12. Another enjoyable puzzle solved in under 30 minutes. FOI ALLIGATOR PEAR followed by COD PARMA HAM and then from the back of my hand, LEG SPIN. Struggled for too many minutes with WYOMINGITE. Couldn’t they have been more original? Liked MOORE, although I might have struggled if I knew more sculptors. DNK MAI TAI which was a bit lame as a clue after MAINTAIN. My idea of a cocktail is a glass of Rioja. Marrowfat peas were a canned winter staple in my youth as an alternative to cabbage. Never have them now, more’s the pity, other than as mushy peas. LOI ALPHA WAVE. The old dog always helps me with the crossword, including yesterday. Today when I gave him his regular Tramadol pill for arthritis, in a pitta pocket, he ate the pitta, craftily dropped the pill while simultaneously covering it with his paw and sliding it under his body. You could hear him thinking, ” That’s what you call a THIMBLERIGGER.”

    Edited at 2017-01-17 10:13 am (UTC)

    1. I meant to mention that, far from not knowing what a MAI TAI is, I actually solved it first and used it to derive MAINTAIN. I’m not sure I like what this says about me, particularly as I think MAI TAIs are disgusting.
    2. Cunning buggers those Border Collies but agree that he is of great assistance with the crossword.
  13. Same good experience as Jimbo and others, so won’t repeat. Also did MAI TAI first before 3d. Clever definitions in here. Was tempted by ALPHA MALE and ALPHA GAME for a while as couldn’t see WAVE being really a mind activity, but in the end it seemed best fit. Liked the Mandelson story, could be true…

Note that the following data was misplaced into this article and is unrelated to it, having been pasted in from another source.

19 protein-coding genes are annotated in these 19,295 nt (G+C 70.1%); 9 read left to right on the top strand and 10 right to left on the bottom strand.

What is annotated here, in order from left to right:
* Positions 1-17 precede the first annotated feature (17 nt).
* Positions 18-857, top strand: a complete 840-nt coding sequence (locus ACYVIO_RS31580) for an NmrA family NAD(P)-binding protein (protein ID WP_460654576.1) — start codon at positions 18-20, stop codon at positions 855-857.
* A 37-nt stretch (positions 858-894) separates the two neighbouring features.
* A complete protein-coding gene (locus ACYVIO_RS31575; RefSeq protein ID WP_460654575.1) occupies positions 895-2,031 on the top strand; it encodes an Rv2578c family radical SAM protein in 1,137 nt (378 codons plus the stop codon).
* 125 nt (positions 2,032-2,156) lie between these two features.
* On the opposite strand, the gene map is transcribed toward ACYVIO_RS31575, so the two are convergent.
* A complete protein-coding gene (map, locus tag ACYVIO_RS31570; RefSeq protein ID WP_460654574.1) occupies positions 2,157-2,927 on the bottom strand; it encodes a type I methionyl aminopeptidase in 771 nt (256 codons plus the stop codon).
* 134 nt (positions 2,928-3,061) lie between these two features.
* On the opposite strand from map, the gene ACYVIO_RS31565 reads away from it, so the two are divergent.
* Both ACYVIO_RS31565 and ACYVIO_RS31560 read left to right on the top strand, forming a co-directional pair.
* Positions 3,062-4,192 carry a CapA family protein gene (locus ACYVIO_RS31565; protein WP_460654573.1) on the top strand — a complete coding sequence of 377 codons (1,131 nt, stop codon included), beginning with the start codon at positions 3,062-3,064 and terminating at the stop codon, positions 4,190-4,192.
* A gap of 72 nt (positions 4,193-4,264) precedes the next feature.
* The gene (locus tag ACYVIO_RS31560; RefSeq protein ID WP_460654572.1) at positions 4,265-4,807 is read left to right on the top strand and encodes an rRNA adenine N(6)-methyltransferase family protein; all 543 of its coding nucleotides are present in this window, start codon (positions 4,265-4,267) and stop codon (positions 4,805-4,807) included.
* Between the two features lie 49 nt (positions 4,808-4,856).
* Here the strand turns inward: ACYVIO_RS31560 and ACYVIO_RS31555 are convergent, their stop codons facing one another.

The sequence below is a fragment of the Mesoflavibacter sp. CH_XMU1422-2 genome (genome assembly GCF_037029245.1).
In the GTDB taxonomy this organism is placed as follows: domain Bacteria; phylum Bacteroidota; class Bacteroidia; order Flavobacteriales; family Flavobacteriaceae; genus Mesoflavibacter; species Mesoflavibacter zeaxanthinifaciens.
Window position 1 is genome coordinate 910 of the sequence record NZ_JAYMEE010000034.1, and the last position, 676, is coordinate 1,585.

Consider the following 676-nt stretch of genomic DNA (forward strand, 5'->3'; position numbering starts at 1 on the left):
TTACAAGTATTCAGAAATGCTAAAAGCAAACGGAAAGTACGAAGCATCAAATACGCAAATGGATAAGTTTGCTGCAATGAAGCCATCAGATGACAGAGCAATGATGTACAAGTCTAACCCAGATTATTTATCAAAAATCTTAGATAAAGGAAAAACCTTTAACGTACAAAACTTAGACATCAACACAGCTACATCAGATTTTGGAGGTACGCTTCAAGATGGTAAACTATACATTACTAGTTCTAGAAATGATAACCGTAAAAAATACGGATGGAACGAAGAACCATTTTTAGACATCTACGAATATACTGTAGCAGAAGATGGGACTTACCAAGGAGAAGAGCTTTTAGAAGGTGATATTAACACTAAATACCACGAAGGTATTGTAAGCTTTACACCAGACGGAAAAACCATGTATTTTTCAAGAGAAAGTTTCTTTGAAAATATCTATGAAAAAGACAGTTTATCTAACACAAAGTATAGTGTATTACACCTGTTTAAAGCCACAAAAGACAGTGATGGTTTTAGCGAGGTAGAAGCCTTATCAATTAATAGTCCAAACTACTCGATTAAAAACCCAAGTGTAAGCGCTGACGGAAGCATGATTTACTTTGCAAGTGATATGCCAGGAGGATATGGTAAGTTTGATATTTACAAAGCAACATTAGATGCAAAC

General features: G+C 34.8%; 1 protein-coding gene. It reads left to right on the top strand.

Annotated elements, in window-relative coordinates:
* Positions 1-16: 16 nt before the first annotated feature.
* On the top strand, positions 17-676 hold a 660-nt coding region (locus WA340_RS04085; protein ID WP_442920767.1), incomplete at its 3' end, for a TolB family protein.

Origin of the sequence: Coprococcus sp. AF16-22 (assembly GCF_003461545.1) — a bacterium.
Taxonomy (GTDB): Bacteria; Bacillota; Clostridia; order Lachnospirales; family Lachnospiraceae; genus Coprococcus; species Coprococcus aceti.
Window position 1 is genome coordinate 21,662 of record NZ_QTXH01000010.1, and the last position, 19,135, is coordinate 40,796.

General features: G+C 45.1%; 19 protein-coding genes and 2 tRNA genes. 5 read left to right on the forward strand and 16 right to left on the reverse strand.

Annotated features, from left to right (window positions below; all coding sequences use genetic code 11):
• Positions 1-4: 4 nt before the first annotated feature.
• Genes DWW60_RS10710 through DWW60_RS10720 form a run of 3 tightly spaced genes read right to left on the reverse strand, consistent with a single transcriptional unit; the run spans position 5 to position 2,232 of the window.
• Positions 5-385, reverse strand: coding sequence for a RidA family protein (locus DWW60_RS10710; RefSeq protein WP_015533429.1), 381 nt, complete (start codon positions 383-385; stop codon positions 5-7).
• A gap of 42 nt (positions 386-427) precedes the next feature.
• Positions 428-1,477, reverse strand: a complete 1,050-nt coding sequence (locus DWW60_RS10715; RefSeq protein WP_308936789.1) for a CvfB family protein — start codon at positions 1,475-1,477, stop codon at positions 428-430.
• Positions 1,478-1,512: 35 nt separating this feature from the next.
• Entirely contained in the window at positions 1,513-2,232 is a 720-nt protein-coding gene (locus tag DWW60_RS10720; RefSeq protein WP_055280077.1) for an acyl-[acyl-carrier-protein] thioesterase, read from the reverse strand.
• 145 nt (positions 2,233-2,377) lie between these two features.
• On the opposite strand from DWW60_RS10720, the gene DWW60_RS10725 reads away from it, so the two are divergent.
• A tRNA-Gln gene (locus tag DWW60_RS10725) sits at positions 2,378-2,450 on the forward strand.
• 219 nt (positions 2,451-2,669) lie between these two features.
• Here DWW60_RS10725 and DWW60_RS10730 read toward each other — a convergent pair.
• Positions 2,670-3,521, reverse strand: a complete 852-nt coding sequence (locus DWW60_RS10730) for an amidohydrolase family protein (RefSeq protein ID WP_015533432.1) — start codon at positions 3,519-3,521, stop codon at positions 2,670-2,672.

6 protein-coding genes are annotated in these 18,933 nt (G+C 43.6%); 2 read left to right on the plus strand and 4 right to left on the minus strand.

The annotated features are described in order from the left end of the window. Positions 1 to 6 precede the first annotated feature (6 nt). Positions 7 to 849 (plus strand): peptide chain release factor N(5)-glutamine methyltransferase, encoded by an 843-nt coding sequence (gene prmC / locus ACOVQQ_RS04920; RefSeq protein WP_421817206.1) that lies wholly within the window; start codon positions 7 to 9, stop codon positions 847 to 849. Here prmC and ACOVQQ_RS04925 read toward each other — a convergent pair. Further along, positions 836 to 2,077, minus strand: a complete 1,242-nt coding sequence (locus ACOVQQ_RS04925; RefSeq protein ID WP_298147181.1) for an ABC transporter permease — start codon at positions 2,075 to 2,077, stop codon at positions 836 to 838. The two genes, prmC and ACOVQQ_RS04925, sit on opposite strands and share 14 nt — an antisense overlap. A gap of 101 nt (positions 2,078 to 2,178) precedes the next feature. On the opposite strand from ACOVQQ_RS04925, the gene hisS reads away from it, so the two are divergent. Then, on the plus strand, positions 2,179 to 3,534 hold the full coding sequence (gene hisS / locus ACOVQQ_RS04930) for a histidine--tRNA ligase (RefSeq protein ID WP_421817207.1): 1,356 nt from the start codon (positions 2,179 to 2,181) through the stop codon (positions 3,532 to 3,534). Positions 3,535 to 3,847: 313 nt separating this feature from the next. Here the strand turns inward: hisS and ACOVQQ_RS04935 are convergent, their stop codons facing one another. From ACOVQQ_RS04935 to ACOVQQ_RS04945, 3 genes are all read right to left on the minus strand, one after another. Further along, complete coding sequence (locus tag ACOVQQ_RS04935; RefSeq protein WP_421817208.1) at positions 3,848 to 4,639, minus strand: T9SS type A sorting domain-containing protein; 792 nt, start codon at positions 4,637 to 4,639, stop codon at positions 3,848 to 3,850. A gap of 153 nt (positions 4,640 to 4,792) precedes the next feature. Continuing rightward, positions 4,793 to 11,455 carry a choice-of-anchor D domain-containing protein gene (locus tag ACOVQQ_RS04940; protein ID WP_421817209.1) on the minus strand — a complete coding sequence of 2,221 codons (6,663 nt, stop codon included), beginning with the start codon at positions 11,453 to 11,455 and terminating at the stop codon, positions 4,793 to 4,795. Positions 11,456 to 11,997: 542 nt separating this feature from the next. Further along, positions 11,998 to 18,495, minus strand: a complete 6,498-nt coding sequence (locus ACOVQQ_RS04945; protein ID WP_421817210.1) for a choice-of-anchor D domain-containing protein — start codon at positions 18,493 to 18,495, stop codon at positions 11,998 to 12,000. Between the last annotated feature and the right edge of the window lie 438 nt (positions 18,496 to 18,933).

1. Said to have happened at the Blackpool Conference. He no doubt enjoyed the meat and potato wellington he had with the guacamole too, along with the tarte tatin and sauce anglaise for pudding if h’d eaten in. On every level but the historical, the story is true.
  14. I loved this – I must have been in the right frame of brain.

    Re the pronunciation of “ma’am”, no less an authority than the Firth flick “The King’s S-s-peech” tells us to rhyme it with jam. As does the OED (*now*, but who knows what they were prescribing in the past): “Buckingham Palace protocol (c1990) directed that ‘the Queen should be addressed as “Ma’am” (to rhyme with jam)’.”

    Last in the wavey thing – where I was toying with alpha male.

    1. Oh well, maybe I got it wrong in my many conversations with Her Majesty, but she was always too polite to correct me.
  15. As I recall, another queen, Helen Mirren in “Prime Suspect”, used to tell her boys to call her “mam to rhyme with jam”. Goodness knows what Elton John instructs his entourage…
    1. Mirren also told them not to call her that – “I’m not the b****y queen”. I think she preferred “guv”.
  16. A puzzle of two halves for me, with a “not in the mood/on the wavelength” first forty minutes followed by a quick rally, but not quick enough. I was left with 18d unsolved; it might have struck me in the end, but sadly I didn’t know FORT KNOX was a military base, so it didn’t spring to mind readily enough. So: a one-hour DNF.

    I was not greatly helped by knowing LESOTHO but not remembering where its “H” went, not knowing about cricket, as usual, and not remembering what a “gite” was. Ah well.

  17. I seem to remember watching a real documentary where a Palace official instructed those about to meet the Queen that Ma’am should rhyme with HAM not FARM. COD FOUR POSTER. I am not ready for a discussion on mind/body dualism. 18′, thanks jack and setter.
  18. Needed all the wordplay for INGLENOOK, MARROWFAT, PARMA HAM and GOWER, and though the clues were challenging, they were unambiguous. Nice work setter.

    My other unknown for the day was that FORT KNOX could be pronounced differently to FOUGHT KNOCKS. Funny old world.

    COD to the atrocious loos. Thanks for the blog Jack.